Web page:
Interpretive Summary: Apparent total-tract macronutrient digestibility, serum chemistry, urinalysis, and fecal characteristics, metabolites and microbiota of adult dogs fed extruded, mildly cooked, and raw diets
By: Megan LaFollette
In September 2018, Journal of Animal Science published an article that investigated the effects of feeding adult dogs different commercial diets with various processing levels. Most pet food diets use the process of extrusion to cook food with heat, moisture, and pressure. Extrusion is popular because it is an efficient, adaptable way to make highly digestible pet food with all essential dietary nutrients. Extruded food also has positive effects on stool quality. Despite this popularity, as pet owners grow even closer to their pets, they are becoming more interested in feeding their pets’ diets that seem more familiar to their own food, and appear to be more natural with functional ingredients. These novel pet foods may include raw or fresh foods that may or may not have grains. Unfortunately, there has been little research on these novel pet foods. The purpose of this study was to assess the effects of feeding adult dogs commercial diets with different levels of process on digestibility, fecal characteristics, microbiota, urinalysis, serum chemistry, and voluntary physical exercise.
In this study, 8 adult female beagles were fed four different commercially available diets: extruded dry, high-moisture roasted refrigerated, grain free high-moisture roasted refrigerated, and raw. Each individually housed dog ate all diets (with a 14-day adaptation phase during which diets were gradually changed from one to the other) so they could serve as their own control. The kibble was Nestle Purina brand while the other diets were Freshpet brand. It is important to note that each diet was very different in format and macronutrient composition (e.g. dry matter, fat, fiber, and energy density). The dogs were evaluated for physical activity using activity monitors for 7 days, fecal & urine collection for 5 days, and blood collection for 1 day.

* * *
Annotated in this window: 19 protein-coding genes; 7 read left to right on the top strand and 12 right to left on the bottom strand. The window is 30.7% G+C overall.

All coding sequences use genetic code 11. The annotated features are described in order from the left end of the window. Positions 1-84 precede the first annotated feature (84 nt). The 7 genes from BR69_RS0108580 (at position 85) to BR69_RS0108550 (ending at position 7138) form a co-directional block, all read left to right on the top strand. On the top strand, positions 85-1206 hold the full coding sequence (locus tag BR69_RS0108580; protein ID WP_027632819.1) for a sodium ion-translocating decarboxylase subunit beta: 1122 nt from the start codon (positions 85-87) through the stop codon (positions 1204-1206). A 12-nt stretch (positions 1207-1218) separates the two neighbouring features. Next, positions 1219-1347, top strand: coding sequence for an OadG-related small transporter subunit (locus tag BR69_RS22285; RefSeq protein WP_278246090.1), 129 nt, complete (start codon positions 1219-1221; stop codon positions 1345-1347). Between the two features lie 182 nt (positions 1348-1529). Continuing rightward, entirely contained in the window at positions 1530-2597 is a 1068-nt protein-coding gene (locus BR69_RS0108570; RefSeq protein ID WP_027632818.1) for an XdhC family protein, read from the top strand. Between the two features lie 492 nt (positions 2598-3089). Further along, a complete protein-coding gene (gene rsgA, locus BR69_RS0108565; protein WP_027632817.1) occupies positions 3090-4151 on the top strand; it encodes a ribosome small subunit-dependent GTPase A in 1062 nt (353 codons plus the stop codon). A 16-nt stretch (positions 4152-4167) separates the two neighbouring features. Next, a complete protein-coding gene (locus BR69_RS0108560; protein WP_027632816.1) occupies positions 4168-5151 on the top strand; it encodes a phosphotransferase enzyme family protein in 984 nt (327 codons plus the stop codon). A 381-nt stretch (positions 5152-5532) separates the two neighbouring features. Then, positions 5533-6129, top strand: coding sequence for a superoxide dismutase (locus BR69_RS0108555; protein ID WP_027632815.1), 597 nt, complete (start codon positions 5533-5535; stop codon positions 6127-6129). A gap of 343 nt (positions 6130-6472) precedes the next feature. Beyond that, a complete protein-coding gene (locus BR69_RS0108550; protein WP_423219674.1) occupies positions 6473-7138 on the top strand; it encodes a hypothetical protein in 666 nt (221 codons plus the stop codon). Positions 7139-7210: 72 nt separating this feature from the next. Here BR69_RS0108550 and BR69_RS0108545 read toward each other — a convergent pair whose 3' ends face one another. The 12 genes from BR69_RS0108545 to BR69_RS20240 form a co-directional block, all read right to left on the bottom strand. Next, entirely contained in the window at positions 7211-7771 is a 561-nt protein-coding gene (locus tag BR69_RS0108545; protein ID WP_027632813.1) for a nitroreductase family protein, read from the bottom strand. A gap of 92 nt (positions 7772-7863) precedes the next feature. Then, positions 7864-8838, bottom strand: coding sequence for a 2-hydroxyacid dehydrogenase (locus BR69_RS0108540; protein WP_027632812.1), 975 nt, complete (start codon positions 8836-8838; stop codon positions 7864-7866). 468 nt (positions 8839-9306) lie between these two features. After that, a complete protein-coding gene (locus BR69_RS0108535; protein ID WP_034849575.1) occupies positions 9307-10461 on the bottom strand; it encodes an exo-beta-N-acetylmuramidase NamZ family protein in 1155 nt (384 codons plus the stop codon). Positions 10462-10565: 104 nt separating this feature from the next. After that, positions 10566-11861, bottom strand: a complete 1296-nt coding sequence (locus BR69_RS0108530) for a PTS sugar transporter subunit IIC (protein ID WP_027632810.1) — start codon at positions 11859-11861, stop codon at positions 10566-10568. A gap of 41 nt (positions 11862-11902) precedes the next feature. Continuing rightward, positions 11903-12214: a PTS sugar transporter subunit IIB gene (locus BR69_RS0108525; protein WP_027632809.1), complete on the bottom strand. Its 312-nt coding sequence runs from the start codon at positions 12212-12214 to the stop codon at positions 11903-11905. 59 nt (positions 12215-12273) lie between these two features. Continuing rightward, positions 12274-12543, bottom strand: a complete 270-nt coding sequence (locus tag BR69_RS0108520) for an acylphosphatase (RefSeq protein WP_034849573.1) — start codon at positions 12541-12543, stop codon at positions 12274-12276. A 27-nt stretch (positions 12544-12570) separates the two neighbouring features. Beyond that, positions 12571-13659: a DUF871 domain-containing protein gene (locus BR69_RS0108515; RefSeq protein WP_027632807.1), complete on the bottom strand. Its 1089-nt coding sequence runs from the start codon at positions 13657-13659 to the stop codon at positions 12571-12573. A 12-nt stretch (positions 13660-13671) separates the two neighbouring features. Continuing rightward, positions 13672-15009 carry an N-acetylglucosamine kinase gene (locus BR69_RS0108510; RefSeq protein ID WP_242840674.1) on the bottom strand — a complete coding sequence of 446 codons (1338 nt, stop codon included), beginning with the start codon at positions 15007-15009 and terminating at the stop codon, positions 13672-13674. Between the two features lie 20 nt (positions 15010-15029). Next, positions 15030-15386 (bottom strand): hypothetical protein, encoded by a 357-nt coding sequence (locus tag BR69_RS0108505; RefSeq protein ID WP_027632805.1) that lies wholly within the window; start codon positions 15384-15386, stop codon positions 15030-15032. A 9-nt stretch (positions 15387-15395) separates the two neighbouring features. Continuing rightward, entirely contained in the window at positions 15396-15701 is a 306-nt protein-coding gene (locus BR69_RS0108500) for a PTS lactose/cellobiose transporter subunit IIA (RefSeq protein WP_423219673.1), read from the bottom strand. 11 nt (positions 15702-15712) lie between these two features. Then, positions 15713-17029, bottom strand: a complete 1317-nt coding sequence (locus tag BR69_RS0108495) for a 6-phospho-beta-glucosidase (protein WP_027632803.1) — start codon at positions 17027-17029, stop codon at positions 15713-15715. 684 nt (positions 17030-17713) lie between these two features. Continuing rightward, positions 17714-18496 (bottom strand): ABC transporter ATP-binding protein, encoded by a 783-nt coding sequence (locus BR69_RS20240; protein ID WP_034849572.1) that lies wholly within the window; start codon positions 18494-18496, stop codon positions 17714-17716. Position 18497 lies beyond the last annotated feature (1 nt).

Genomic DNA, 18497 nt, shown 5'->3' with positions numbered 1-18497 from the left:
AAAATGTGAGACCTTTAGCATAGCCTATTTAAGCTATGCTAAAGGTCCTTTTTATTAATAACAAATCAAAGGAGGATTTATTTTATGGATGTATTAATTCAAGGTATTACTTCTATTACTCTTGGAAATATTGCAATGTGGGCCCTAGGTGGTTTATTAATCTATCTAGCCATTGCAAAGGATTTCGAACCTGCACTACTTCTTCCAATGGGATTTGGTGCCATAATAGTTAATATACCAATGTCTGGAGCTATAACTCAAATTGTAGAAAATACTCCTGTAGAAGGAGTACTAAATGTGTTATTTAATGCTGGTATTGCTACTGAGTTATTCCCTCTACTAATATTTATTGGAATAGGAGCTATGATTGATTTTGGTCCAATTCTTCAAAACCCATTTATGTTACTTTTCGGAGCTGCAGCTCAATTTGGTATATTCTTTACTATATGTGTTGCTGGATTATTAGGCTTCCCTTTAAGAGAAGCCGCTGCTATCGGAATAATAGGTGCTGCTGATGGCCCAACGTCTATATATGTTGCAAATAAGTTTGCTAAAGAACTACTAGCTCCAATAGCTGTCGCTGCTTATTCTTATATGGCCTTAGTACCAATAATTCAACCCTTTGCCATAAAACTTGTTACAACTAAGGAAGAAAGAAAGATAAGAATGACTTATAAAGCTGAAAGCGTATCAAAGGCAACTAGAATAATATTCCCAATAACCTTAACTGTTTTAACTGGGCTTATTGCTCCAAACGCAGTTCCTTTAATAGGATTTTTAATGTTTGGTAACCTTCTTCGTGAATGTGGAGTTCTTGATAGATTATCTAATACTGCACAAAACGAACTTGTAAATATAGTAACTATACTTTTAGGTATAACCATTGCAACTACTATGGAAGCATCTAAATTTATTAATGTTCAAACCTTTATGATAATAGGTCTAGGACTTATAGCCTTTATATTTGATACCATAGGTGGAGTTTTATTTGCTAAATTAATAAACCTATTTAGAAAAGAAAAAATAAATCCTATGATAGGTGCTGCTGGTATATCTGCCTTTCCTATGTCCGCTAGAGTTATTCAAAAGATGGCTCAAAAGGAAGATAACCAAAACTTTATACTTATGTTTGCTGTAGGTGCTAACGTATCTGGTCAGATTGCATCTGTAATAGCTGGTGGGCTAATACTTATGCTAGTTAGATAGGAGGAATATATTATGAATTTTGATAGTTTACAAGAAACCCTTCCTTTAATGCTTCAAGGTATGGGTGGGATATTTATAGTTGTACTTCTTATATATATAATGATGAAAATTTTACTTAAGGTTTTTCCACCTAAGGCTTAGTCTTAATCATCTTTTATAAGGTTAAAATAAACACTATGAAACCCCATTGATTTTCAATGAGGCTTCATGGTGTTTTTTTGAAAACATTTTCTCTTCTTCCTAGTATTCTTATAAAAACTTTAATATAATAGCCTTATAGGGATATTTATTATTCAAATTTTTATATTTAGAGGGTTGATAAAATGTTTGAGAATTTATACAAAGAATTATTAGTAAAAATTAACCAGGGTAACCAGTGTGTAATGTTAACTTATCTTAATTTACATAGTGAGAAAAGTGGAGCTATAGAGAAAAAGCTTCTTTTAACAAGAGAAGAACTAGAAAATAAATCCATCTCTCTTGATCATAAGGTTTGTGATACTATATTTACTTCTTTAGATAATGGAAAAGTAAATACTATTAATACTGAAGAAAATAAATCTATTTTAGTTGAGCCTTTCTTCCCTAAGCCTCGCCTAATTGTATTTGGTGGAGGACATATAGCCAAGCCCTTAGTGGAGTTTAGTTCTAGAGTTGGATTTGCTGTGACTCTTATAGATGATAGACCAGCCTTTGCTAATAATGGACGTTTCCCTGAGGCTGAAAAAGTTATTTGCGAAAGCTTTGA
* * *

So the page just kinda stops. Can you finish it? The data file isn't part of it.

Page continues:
Digestibility, fecal characteristics, microbiota and serum chemistry varied among the diets. For digestibility, greater apparent total-tract macronutrient digestibility was seen in the grain-free roasted and raw diets than the extruded diet. For fecal characteristics, the raw diet resulted in lower fecal pH and higher short-chain fatty acids (which are important for a variety of functions in the gut) than other diets. For microbiota, current diet impacted fecal microbiota type. The raw and grain-free roasted diets had reduced species richness than the extruded diet. For serum chemistry, all diets resulted in metabolite levels which were within normal levels and indicated good health. However, dogs had higher triglyceride and alkaline phosphatase concentrations when fed extruded diets than grain-free roasted or raw diets. The type of diet did not impact dog fecal scores, urine characteristics, or total voluntary physical activity.
Overall, it is important to note that the conclusions of this study are limited to differences of the diets as a whole – rather than simply the diets processing type. This limitation is because each diet contained different ingredients and concentrations of nutrients and energy, in addition to differences in processing. Therefore, the effects of processing cannot be separate from ingredients and nutrient concentrations. However, this study does show that dogs remained healthy and tolerated all four diets, including those that were lightly cooked and raw. All diets were highly digestible and maintained acceptable fecal quality and serum chemistry. Additionally, the lightly cooked and raw diets also were more digestible, reduced blood triglycerides and changed fecal microbial community in comparison to the extruded diet in this study.
To view the full article, visit the Journal of Animal Science.